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Matthew 12:38-40 is often quoted in the context of the timing of of Jesus death, burial and resurrection, but seldom is the cryptic nature of Jesus’ reply to the request by his enemies for a sign, alluded to (e.g. the phrase “the heart of the earth” is not a literal phrase). Also, seldom is sufficient attention drawn to precisely who it is that Jesus is ...


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Perhaps commenter Jas3.1, above, is on the right track. The gospel writers do not say it, but Jesus' "cross talk" was but one instance of perhaps many "difficult sayings" which they and the other disciples did not truly understand until Jesus had died, rose again, and been glorified (e.g., John 6:60 ff., where Jesus explained this difficult saying to His ...


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The parables’ interpretation hinges on the identity of Jesus’ brothers. While it is true that at least some of these “brothers” are in need, their need does not define them. The need simply identifies them as the “least.” Jesus, in Matthew 12:48, has already made known the identity of his “brothers.” Who are my mother and my brothers?” Then pointing ...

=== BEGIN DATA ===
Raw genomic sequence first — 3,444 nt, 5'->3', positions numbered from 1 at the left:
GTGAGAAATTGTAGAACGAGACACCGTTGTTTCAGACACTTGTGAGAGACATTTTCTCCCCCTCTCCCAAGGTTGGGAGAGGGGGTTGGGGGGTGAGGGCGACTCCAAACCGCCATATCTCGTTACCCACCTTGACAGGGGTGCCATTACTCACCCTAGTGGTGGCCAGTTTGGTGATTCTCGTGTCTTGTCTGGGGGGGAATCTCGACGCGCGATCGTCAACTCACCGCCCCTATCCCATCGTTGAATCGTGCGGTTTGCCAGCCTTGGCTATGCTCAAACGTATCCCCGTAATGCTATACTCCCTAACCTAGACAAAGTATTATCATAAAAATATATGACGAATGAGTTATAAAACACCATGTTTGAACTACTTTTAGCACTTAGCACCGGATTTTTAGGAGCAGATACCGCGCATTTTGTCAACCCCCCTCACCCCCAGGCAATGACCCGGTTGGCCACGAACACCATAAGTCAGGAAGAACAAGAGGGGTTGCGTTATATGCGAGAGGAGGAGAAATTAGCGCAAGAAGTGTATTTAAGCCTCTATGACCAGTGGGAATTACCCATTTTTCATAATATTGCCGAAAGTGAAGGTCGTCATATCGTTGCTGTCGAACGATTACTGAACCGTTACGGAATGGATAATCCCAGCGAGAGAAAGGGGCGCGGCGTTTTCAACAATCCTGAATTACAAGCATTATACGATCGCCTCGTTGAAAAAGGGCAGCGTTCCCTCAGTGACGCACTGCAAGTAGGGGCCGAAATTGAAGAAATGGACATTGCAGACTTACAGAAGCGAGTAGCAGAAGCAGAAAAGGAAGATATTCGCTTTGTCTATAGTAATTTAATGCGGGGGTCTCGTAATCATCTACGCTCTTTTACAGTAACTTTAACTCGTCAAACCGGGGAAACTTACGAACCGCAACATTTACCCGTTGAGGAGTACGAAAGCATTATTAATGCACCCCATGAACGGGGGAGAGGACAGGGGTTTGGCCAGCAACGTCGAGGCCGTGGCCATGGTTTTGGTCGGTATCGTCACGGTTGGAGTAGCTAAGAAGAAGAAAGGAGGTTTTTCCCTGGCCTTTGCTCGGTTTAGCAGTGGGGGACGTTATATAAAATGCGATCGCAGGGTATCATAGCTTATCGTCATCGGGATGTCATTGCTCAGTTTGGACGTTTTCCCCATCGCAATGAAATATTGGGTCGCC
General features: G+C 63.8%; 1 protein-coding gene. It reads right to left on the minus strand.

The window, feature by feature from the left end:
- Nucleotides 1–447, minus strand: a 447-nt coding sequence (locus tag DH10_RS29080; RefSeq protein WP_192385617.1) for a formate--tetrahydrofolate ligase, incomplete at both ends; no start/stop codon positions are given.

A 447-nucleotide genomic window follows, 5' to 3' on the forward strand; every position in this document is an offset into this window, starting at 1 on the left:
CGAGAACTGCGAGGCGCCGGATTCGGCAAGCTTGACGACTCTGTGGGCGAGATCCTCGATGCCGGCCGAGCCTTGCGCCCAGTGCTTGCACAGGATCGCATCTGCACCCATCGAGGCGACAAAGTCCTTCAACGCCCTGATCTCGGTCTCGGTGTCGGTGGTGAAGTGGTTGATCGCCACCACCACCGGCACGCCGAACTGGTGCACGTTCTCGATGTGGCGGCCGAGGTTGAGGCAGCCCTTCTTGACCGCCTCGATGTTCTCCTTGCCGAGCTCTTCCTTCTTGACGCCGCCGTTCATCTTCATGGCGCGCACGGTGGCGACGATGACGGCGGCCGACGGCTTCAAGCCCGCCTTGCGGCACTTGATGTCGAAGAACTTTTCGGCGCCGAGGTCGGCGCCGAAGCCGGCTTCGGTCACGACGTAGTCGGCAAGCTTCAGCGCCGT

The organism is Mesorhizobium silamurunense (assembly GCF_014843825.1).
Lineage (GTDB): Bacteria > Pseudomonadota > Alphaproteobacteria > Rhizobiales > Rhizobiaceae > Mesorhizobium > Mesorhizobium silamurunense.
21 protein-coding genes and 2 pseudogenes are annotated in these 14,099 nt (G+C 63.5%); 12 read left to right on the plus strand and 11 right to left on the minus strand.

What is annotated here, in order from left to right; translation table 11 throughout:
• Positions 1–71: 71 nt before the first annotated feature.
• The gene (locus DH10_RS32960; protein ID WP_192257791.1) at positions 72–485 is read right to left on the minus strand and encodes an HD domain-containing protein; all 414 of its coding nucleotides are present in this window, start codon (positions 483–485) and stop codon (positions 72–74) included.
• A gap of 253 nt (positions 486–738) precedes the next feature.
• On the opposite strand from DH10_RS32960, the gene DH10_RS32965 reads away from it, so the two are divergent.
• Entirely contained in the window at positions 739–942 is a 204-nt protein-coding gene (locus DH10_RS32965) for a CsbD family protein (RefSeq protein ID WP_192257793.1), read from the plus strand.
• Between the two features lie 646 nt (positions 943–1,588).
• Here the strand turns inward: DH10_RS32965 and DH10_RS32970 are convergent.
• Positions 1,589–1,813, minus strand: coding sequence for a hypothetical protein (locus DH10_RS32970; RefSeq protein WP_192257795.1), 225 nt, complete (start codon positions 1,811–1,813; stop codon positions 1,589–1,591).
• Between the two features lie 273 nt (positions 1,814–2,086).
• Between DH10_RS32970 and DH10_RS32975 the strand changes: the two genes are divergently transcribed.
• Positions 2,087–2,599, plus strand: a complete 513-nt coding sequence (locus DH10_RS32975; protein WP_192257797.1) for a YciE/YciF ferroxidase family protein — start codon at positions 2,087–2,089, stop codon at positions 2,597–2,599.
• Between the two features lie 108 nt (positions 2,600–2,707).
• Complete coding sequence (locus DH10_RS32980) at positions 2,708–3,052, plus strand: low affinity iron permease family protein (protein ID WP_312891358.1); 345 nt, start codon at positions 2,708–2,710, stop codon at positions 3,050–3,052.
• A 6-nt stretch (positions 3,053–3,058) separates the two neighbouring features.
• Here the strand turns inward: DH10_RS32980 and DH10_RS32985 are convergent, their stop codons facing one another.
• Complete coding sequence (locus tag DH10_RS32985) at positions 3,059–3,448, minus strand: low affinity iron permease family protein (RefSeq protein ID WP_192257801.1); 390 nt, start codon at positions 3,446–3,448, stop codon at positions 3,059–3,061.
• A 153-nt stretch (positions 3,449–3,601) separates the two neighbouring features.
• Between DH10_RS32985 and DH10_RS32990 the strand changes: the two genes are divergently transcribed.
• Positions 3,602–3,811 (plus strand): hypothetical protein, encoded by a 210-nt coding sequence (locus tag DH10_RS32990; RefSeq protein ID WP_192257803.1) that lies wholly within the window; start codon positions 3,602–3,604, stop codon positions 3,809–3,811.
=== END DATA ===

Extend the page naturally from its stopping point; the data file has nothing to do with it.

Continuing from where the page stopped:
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The Idea in Brief After his conversion and through the ministrations of Barnabas, Paul (then Saul) had met "the apostles" in Jerusalem (to include Cephas for fifteen days) who had provided him first-hand accounts of the life and teachings of Jesus. Later, Paul traveled on his missionary journeys with Barnabas, John Mark and Luke, who also had access to ...


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I think you will find according to scripture that Judas Iscariot carried a money bag for alms to the poor and needy, Judas Iscariot used to steal from it. I can't recall of our Lord ever carrying about money on His person and denying the needy of it!!!!


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Who said He didn't? He gave us everything! (Incarnation.)